What Dental Practices Should Consider Before Hiring an Intern

There were about 200,419 active dentists in the United States in 2019, and many new people are looking to join this lucrative field. If you have a lot that needs to be done around your dental practice but you’re short on employees, consider hiring an intern. Many sponsoring organizations and students recognize the real benefits of internship programs. They offer students an opportunity to get familiar with the real-world work environment. These programs also benefit dental practices in that interns may offer new perspectives and ideas, reduce your employees’ workload while at the same time enhancing their leadership skills, and if they prove to be valuable, they may eventually become full-time employees. However, there are things you need to consider before hiring an intern. These are:

1. You May Need to Offer Compensation

The prospect of having an unpaid intern on your team can be great. However, unless they pass the primary beneficiary test, you’ll still have to pay them. A primary beneficiary test is used to establish whether the practice or the intern is the internship’s primary beneficiary. If an intern fails the primary beneficiary test, you must pay them the federal minimum wage at the very least, and if they work for more than 40 hours in a workweek, you may also be required to pay them overtime. If you decide to hire an intern, make sure to equip yourself with appropriate documentation and software like electronic time tracking so you can accurately record their time.

It’s important to note that there are some inherent risks to you as an employer when offering unpaid internships. For example, an intern may decide to file a Fair Labor Standards Act (FLSA) claim. Offering minimum wage compensation reduces the likelihood of needing to defend your business against this type of claim.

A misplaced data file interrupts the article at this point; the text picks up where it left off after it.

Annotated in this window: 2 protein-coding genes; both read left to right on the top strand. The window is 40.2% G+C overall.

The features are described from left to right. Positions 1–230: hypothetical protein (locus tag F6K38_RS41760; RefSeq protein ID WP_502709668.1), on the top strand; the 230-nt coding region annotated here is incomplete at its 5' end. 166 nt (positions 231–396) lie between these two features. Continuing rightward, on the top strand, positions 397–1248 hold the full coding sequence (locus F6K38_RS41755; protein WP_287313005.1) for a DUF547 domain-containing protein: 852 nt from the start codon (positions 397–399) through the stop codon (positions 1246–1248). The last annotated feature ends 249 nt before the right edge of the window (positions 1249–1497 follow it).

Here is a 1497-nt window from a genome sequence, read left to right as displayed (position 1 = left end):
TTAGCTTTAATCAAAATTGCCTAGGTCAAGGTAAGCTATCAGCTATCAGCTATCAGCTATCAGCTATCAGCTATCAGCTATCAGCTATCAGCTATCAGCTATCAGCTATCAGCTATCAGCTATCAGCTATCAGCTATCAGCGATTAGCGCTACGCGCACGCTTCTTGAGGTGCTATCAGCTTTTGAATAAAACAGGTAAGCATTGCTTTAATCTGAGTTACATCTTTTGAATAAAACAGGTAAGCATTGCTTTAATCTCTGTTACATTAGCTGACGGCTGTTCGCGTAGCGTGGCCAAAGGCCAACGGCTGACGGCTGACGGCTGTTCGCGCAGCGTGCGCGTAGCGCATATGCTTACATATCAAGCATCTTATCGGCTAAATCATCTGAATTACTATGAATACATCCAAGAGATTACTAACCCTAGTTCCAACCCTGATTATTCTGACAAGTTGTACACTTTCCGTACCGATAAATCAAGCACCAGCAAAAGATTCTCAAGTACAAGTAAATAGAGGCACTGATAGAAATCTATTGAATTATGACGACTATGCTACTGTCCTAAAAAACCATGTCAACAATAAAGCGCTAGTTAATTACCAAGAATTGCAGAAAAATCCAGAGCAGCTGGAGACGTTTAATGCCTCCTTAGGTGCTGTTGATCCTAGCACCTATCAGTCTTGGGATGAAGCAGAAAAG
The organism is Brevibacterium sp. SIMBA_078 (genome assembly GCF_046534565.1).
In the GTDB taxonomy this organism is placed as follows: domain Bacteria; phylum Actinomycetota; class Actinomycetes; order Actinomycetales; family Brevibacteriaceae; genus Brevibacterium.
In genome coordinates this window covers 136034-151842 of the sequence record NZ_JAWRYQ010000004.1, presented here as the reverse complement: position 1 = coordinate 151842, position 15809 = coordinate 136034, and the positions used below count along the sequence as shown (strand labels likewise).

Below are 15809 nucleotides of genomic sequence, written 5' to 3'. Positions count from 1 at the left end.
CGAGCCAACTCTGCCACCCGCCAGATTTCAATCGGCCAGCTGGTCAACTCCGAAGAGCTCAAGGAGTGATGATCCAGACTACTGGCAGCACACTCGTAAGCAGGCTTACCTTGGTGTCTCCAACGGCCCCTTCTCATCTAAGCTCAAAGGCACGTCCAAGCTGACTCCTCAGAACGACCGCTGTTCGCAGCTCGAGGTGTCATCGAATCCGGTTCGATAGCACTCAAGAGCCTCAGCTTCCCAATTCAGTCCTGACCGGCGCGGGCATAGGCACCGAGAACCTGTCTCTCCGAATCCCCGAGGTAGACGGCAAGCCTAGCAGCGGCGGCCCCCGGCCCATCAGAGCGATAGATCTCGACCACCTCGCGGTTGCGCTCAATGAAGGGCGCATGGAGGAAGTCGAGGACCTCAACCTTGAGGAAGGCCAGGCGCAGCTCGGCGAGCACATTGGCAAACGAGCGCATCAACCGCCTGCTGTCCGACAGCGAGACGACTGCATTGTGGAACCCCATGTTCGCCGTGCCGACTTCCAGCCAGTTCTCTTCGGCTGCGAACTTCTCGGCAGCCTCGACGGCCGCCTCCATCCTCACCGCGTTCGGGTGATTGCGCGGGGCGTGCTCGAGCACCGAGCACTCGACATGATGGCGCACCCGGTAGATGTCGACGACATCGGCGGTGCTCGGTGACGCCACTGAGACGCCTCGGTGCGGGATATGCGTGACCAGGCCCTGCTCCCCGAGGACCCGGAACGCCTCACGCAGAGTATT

2. An Intern Can Help With Projects You’re Struggling With

A student who applies for an internship under your practice hopes to achieve something that’ll look good on their resume or in upcoming interviews. Assign them tasks that will improve the efficiency, output, and overall success of your organization. Just be careful not to violate The Fair Labor Standards Act.

3. An Intern Can Be a Valuable Brand Advocate

Whether you intend to or not, hiring an intern promotes your business. Your interns will likely share their experience with peers, acquaintances, and family members if you’re a great internship mentor and supervisor, effectively serving as a free advertisement for your business. However, the reverse could also apply, especially if they feel taken advantage of.

4. Think About Your Primary Motivation

Knowing why you want to hire an intern allows you to better specify the role and vet candidates based on their primary motivation for applying. Knowing why an applicant wants to join your team is just as important as their work ethic and skill set. Ask them why they’re interested in the internship as the first or second question of the interview. From their answer, you’ll know whether they’re interested in gaining the experience of running a practice, learning more about the industry, or just want to collect a paycheck.

Consider a Five- to Six-Month Internship

Every intern needs some time to fit in, learn the company culture, and become accustomed to their tasks. Factor this into their onboarding schedule as early on as possible. An internship that runs for a few months, like five to six months, is more beneficial to both parties than one spanning three to four weeks. It allows the intern to fully understand their role and gives you valuable insight into the intern, so you can assess their potential should you decide to hire them as full-time employees in the future.

According to the World Health Organization, around 3.5 billion people have oral diseases. This means that you’ll likely never lack business. You may actually be overwhelmed by the line of clients seeking your services. Hiring an intern can offer a short-term or even long-term solution to your human resource capacity gaps, but make sure they pass the litmus test enumerated above.